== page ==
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Ubuntu Timeshift and SSD Wear

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nctnico:

--- Quote from: Halcyon on November 08, 2019, 10:47:51 pm ---
--- Quote from: nctnico on November 04, 2019, 12:20:53 am ---
--- Quote from: Halcyon on November 04, 2019, 12:11:41 am ---
--- Quote from: German_EE on November 03, 2019, 08:40:54 am ---The system I repaired last night had 220 Gb of files in the Timeshift directory, this was on a 250 Gb Samsung drive that had died after six months and was now read only. Analysis of the SMART data showed that about 20 Gb a day was written to the drive and about the same amount was deleted.

--- End quote ---
Sounds like a case of premature failure which is covered by warranty. I have Intel SSDs which have been in constant service for 5+ years with no issues.

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You have to be careful with this kind of anecdotal evidence. SSDs which are powered on 24/7 can use the wear levelling / error detection to prevent data loss. This is a continuous process which runs in the background for as long as the SSD is on. So an SSD may seem fine but it may lose it's contents within a couple of weeks when powered down due to wear on the flash cells. An SSD is a completely different beast compared to a hard drive. For this reason I always make backups on hard drives.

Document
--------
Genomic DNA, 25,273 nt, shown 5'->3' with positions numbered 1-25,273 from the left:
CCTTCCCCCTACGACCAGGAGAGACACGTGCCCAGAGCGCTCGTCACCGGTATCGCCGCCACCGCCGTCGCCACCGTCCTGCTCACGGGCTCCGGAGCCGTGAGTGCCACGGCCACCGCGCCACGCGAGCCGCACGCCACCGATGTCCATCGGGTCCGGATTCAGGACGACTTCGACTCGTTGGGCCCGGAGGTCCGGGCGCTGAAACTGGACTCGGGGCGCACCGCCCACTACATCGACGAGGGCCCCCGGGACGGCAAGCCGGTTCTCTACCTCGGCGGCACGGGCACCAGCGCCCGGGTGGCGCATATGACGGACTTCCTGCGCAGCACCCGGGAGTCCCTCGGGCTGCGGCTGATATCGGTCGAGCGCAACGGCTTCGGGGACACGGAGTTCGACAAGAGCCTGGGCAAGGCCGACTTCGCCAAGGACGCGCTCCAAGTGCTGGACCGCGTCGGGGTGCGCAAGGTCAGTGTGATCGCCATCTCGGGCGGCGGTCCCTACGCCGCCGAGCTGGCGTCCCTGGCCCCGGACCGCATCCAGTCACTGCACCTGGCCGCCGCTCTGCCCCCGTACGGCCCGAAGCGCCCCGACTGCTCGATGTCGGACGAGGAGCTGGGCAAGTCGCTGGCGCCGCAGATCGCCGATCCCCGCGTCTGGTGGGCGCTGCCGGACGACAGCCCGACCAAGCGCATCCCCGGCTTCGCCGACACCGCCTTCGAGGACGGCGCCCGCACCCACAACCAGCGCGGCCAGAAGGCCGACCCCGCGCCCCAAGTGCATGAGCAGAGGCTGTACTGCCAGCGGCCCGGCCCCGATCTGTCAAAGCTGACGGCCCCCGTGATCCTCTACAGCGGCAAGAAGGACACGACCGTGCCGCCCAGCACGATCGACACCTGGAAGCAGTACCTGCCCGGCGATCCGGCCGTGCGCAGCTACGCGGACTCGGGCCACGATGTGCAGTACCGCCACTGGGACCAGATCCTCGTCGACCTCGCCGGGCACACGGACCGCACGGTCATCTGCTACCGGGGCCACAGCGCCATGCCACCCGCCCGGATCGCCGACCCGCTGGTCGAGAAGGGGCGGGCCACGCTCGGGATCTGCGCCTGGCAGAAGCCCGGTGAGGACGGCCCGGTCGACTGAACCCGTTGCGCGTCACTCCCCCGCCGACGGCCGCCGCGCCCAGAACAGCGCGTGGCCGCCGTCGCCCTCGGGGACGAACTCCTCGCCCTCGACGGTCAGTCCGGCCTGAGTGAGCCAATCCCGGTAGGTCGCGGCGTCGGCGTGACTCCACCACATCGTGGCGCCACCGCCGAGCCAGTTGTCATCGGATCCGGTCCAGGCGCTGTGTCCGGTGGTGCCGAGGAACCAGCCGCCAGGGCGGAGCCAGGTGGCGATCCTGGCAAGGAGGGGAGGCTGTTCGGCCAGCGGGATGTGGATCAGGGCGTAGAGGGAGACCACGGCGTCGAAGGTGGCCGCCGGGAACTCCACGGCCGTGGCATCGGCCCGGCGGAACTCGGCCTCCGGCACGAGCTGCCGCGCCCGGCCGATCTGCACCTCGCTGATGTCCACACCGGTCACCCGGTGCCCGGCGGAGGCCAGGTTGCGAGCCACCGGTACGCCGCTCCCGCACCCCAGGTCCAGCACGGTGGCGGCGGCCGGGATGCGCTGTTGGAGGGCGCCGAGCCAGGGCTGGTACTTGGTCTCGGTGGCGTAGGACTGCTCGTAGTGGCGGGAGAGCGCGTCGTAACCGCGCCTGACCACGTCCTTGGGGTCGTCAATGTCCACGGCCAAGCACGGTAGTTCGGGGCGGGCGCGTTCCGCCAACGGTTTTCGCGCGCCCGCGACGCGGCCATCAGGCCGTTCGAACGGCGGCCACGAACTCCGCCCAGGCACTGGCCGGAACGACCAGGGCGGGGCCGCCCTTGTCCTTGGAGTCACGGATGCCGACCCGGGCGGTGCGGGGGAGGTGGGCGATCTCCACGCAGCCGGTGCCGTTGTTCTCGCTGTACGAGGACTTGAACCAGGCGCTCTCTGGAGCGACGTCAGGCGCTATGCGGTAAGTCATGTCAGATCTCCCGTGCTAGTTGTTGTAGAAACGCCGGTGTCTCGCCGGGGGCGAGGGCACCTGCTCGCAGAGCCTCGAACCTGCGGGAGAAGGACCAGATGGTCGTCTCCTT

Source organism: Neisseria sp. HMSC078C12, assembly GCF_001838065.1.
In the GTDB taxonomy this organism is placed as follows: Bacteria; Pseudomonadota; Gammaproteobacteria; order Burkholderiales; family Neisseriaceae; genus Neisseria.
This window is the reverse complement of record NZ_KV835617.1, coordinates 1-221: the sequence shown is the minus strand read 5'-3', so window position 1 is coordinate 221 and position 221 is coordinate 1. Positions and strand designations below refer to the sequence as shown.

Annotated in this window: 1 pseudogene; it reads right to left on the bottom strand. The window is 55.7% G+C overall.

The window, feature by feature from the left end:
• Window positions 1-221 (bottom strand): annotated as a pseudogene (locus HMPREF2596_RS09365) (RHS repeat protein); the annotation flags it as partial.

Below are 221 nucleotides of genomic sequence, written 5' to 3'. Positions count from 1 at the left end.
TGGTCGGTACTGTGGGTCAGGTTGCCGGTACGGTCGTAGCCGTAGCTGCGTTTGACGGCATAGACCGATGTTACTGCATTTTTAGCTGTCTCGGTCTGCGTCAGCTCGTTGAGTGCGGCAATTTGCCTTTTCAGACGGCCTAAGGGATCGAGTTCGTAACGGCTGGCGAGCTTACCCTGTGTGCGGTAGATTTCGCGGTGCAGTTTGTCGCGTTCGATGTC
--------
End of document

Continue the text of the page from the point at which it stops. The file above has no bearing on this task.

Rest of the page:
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It's not exactly "anecdotal" evidence. SSDs are more resilient than spinning hard disks provided you use them "normally" and the disk is working correctly. What the OP described is not normal and indicates a fault with the disk. I even use normal consumer SSDs in servers without any issues. Wear leveling doesn't just continually shuffle data around (that would defeat the entire purpose of it), it only applies when data is written to the disk to ensure each cell gets used evenly and makes use of the spare area when a cell exceeds its rated write/erase cycle. Theoretically, if you write data to a cell but don't erase/rewrite it, it would last forever (provided you keep the disk periodically powered up).

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No. The ultra high density nand flash cells leak and using multi-levels makes things worse. In other words: you'll need to refresh a nand flash cell every now and then. More wear means having less time between refresh cycles because the amount of leakage increases. There is a good reason nand flashes come with a lot of extra error correction bits and the controllers use sophisticated error detection and correction algorithms.

In my experience a hard drive is very reliable for as long as you keep it cooled properly (which isn't a given in most standard cases) while it is powered. Getting 10+ years 24/7 out of a hard drive is not uncommon for me.

Halcyon: